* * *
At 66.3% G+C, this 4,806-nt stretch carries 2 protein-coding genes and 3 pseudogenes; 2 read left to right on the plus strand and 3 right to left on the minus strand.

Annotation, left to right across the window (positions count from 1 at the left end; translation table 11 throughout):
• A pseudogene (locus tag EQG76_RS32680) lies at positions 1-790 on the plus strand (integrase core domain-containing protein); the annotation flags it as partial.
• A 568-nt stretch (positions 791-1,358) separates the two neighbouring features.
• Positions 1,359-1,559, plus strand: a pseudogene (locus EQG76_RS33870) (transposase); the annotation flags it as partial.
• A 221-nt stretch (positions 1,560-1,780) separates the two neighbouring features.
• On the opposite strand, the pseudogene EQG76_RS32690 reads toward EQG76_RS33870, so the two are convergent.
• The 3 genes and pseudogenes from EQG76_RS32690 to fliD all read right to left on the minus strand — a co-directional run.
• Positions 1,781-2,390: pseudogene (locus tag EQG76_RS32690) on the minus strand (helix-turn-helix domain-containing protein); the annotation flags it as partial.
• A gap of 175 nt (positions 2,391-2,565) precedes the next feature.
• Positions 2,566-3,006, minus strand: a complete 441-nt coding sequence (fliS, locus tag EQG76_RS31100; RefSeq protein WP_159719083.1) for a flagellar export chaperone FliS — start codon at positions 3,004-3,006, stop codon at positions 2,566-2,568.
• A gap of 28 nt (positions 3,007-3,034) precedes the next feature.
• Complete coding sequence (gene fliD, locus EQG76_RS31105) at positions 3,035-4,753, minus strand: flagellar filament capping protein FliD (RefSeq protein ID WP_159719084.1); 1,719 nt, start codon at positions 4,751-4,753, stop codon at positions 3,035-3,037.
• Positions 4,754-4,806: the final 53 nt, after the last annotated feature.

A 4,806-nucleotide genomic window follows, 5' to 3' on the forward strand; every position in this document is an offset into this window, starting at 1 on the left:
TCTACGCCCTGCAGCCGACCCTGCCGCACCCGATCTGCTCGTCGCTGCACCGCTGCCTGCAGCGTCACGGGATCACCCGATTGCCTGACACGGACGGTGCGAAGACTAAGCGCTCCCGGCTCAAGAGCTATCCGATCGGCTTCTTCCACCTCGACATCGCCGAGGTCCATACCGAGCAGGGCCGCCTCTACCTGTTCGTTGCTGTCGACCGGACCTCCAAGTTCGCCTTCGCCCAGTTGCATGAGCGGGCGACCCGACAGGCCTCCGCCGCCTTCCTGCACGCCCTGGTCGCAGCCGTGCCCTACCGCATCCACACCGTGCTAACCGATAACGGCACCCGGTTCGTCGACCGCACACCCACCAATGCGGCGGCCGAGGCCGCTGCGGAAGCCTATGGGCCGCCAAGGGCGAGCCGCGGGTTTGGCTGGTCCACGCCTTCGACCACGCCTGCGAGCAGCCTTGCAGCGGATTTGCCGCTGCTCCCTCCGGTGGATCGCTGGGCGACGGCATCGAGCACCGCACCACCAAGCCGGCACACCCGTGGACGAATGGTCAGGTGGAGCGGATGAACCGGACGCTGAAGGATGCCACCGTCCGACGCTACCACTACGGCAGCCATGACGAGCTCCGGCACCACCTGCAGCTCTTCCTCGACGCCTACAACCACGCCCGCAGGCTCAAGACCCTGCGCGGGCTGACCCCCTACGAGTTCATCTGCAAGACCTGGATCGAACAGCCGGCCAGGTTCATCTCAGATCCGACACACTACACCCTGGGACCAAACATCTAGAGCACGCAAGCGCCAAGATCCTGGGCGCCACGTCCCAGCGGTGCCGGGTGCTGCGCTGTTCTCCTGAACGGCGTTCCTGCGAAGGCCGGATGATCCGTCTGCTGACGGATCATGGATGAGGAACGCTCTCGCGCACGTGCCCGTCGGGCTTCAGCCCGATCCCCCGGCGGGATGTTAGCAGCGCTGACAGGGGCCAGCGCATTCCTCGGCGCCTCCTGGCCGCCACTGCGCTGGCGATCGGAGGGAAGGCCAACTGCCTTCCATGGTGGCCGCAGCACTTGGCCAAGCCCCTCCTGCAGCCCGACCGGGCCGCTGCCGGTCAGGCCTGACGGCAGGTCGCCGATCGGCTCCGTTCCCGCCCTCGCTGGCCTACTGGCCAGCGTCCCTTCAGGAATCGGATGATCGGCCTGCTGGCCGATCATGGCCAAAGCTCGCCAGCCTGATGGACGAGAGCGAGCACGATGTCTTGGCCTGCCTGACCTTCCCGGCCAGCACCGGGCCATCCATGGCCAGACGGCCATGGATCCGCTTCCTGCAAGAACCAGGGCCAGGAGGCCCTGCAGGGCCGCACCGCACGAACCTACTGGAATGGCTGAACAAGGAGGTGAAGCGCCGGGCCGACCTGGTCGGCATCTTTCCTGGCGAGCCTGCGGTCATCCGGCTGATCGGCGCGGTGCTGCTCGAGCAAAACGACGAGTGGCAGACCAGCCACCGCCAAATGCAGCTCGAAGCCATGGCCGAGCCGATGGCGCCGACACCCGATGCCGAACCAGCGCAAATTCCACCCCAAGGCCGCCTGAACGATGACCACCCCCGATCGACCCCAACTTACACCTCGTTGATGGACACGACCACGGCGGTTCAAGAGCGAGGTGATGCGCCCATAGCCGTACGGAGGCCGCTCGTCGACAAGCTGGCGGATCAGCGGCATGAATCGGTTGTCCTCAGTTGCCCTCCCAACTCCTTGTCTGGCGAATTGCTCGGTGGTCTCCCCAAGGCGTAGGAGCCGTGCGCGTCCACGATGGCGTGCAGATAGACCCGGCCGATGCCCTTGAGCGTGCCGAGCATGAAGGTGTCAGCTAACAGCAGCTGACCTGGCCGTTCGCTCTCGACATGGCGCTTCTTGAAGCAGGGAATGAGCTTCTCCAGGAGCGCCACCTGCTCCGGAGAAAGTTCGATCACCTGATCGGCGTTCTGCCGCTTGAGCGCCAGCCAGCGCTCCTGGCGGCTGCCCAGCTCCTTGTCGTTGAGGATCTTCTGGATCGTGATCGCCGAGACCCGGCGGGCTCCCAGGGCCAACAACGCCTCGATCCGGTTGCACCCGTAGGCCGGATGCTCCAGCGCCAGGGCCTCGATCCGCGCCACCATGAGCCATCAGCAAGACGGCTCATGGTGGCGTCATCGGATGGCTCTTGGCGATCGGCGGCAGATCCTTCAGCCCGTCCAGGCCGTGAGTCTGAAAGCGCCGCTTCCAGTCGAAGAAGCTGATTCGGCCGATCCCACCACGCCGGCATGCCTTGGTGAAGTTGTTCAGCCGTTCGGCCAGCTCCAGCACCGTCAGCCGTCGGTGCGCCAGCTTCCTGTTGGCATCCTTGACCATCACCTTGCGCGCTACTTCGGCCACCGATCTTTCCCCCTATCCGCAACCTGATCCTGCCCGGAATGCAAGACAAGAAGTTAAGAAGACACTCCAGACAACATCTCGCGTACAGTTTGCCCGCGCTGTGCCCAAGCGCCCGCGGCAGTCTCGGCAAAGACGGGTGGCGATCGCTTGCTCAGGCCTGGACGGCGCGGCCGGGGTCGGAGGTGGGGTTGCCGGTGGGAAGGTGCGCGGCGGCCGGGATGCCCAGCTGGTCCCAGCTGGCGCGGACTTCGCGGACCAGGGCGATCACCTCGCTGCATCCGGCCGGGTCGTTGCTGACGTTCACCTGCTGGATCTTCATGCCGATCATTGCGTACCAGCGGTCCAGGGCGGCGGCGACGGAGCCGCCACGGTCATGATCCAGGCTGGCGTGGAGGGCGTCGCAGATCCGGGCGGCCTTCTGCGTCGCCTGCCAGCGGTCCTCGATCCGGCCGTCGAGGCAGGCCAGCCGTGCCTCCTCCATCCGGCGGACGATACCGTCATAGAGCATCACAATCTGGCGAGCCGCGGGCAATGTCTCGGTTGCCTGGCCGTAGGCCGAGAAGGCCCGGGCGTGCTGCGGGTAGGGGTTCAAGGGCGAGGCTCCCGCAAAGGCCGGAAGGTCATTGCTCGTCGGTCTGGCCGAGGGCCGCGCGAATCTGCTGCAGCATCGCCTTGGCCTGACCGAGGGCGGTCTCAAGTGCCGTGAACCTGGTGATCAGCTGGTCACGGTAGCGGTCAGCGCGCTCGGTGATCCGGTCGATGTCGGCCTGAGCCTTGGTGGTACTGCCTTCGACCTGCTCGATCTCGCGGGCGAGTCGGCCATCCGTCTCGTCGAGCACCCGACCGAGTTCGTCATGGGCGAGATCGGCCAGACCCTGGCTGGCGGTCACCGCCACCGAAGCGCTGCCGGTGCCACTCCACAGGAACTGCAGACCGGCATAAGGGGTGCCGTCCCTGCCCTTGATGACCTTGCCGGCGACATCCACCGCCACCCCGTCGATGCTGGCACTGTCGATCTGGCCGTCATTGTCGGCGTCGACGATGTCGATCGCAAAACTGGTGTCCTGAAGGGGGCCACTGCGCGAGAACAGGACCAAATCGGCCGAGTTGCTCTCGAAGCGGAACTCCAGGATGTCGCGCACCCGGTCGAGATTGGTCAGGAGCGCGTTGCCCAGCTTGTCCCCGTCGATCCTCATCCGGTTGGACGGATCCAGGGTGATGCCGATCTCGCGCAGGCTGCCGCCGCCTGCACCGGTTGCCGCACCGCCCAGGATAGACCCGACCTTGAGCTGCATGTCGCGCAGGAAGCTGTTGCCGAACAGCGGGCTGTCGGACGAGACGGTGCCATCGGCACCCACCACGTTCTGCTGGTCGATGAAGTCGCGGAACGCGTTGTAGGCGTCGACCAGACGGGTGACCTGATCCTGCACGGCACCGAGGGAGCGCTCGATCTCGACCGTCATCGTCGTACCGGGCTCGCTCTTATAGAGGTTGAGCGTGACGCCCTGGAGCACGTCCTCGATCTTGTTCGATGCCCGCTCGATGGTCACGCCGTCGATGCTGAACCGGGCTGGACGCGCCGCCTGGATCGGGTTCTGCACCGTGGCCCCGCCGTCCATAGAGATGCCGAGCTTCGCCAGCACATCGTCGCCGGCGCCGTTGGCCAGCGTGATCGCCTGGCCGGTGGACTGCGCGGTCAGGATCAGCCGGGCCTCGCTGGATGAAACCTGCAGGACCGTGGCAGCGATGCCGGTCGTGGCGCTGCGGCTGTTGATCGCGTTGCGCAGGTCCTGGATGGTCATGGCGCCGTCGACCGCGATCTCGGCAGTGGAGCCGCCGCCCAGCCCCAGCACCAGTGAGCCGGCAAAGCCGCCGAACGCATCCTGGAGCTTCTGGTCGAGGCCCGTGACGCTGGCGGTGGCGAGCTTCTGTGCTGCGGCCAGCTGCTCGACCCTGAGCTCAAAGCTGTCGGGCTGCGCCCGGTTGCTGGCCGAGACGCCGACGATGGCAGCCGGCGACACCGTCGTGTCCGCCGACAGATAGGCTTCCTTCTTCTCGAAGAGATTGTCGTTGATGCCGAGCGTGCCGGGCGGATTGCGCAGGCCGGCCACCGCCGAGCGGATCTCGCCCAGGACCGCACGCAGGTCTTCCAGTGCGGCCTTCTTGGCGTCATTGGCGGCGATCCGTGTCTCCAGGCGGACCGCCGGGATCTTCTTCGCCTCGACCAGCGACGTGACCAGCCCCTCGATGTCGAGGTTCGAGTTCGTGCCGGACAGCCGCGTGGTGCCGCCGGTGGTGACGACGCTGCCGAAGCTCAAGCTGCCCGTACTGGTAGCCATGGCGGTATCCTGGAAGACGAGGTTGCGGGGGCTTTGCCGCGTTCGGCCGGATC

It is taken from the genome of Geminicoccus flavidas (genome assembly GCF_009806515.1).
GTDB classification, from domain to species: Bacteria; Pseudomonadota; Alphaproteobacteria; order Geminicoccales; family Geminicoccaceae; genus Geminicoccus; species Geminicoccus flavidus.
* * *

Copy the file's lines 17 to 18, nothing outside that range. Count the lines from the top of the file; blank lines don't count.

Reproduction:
It is taken from the genome of Geminicoccus flavidas (genome assembly GCF_009806515.1).
GTDB classification, from domain to species: Bacteria; Pseudomonadota; Alphaproteobacteria; order Geminicoccales; family Geminicoccaceae; genus Geminicoccus; species Geminicoccus flavidus.